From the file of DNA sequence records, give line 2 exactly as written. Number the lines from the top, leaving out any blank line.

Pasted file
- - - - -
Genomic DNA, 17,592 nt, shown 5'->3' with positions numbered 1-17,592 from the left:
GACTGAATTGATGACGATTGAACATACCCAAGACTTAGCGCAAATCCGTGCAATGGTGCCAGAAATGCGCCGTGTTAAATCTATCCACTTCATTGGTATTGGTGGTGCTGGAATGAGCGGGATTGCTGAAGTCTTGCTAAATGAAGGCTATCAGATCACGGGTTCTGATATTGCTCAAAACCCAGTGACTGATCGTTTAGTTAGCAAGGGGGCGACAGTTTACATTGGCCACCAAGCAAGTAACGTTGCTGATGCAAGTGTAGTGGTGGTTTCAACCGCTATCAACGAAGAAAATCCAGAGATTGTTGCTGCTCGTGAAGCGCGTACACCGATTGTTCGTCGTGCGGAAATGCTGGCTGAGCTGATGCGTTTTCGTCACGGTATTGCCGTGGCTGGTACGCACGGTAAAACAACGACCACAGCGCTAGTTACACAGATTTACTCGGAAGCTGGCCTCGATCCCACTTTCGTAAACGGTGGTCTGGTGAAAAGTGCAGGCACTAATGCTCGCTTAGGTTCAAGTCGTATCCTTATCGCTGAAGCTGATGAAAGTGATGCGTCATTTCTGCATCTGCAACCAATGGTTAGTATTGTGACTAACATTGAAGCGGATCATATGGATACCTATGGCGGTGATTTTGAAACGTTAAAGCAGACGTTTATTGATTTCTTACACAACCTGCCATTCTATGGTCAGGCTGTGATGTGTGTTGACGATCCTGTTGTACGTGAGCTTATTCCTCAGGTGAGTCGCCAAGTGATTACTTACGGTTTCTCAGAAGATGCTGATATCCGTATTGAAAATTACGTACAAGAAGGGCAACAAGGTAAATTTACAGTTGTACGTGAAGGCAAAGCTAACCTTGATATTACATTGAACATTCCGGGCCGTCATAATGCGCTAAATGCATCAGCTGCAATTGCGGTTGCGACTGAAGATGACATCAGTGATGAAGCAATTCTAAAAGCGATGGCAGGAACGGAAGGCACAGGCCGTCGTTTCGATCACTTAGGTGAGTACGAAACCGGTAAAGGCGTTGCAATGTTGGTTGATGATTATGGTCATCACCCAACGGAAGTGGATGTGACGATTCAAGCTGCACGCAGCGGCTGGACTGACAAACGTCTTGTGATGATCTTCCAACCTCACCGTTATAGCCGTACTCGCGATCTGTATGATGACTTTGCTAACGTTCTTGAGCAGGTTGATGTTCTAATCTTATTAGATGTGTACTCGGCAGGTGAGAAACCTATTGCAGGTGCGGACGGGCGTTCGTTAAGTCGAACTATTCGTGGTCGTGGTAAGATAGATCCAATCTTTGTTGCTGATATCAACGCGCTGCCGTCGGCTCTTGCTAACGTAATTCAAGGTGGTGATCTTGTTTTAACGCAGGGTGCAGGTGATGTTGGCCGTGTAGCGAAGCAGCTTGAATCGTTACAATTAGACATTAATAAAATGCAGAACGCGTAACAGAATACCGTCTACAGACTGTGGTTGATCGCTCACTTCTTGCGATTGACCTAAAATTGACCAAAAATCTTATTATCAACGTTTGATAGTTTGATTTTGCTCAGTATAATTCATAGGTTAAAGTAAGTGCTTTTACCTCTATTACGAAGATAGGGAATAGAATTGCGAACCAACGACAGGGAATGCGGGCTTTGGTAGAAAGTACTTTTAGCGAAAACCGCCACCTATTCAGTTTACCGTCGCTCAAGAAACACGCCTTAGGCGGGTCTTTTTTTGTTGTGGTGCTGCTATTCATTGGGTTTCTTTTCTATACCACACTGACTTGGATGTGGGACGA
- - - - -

GACTGAATTGATGACGATTGAACATACCCAAGACTTAGCGCAAATCCGTGCAATGGTGCCAGAAATGCGCCGTGTTAAATCTATCCACTTCATTGGTATTGGTGGTGCTGGAATGAGCGGGATTGCTGAAGTCTTGCTAAATGAAGGCTATCAGATCACGGGTTCTGATATTGCTCAAAACCCAGTGACTGATCGTTTAGTTAGCAAGGGGGCGACAGTTTACATTGGCCACCAAGCAAGTAACGTTGCTGATGCAAGTGTAGTGGTGGTTTCAACCGCTATCAACGAAGAAAATCCAGAGATTGTTGCTGCTCGTGAAGCGCGTACACCGATTGTTCGTCGTGCGGAAATGCTGGCTGAGCTGATGCGTTTTCGTCACGGTATTGCCGTGGCTGGTACGCACGGTAAAACAACGACCACAGCGCTAGTTACACAGATTTACTCGGAAGCTGGCCTCGATCCCACTTTCGTAAACGGTGGTCTGGTGAAAAGTGCAGGCACTAATGCTCGCTTAGGTTCAAGTCGTATCCTTATCGCTGAAGCTGATGAAAGTGATGCGTCATTTCTGCATCTGCAACCAATGGTTAGTATTGTGACTAACATTGAAGCGGATCATATGGATACCTATGGCGGTGATTTTGAAACGTTAAAGCAGACGTTTATTGATTTCTTACACAACCTGCCATTCTATGGTCAGGCTGTGATGTGTGTTGACGATCCTGTTGTACGTGAGCTTATTCCTCAGGTGAGTCGCCAAGTGATTACTTACGGTTTCTCAGAAGATGCTGATATCCGTATTGAAAATTACGTACAAGAAGGGCAACAAGGTAAATTTACAGTTGTACGTGAAGGCAAAGCTAACCTTGATATTACATTGAACATTCCGGGCCGTCATAATGCGCTAAATGCATCAGCTGCAATTGCGGTTGCGACTGAAGATGACATCAGTGATGAAGCAATTCTAAAAGCGATGGCAGGAACGGAAGGCACAGGCCGTCGTTTCGATCACTTAGGTGAGTACGAAACCGGTAAAGGCGTTGCAATGTTGGTTGATGATTATGGTCATCACCCAACGGAAGTGGATGTGACGATTCAAGCTGCACGCAGCGGCTGGACTGACAAACGTCTTGTGATGATCTTCCAACCTCACCGTTATAGCCGTACTCGCGATCTGTATGATGACTTTGCTAACGTTCTTGAGCAGGTTGATGTTCTAATCTTATTAGATGTGTACTCGGCAGGTGAGAAACCTATTGCAGGTGCGGACGGGCGTTCGTTAAGTCGAACTATTCGTGGTCGTGGTAAGATAGATCCAATCTTTGTTGCTGATATCAACGCGCTGCCGTCGGCTCTTGCTAACGTAATTCAAGGTGGTGATCTTGTTTTAACGCAGGGTGCAGGTGATGTTGGCCGTGTAGCGAAGCAGCTTGAATCGTTACAATTAGACATTAATAAAATGCAGAACGCGTAACAGAATACCGTCTACAGACTGTGGTTGATCGCTCACTTCTTGCGATTGACCTAAAATTGACCAAAAATCTTATTATCAACGTTTGATAGTTTGATTTTGCTCAGTATAATTCATAGGTTAAAGTAAGTGCTTTTACCTCTATTACGAAGATAGGGAATAGAATTGCGAACCAACGACAGGGAATGCGGGCTTTGGTAGAAAGTACTTTTAGCGAAAACCGCCACCTATTCAGTTTACCGTCGCTCAAGAAACACGCCTTAGGCGGGTCTTTTTTTGTTGTGGTGCTGCTATTCATTGGGTTTCTTTTCTATACCACACTGACTTGGATGTGGGACGA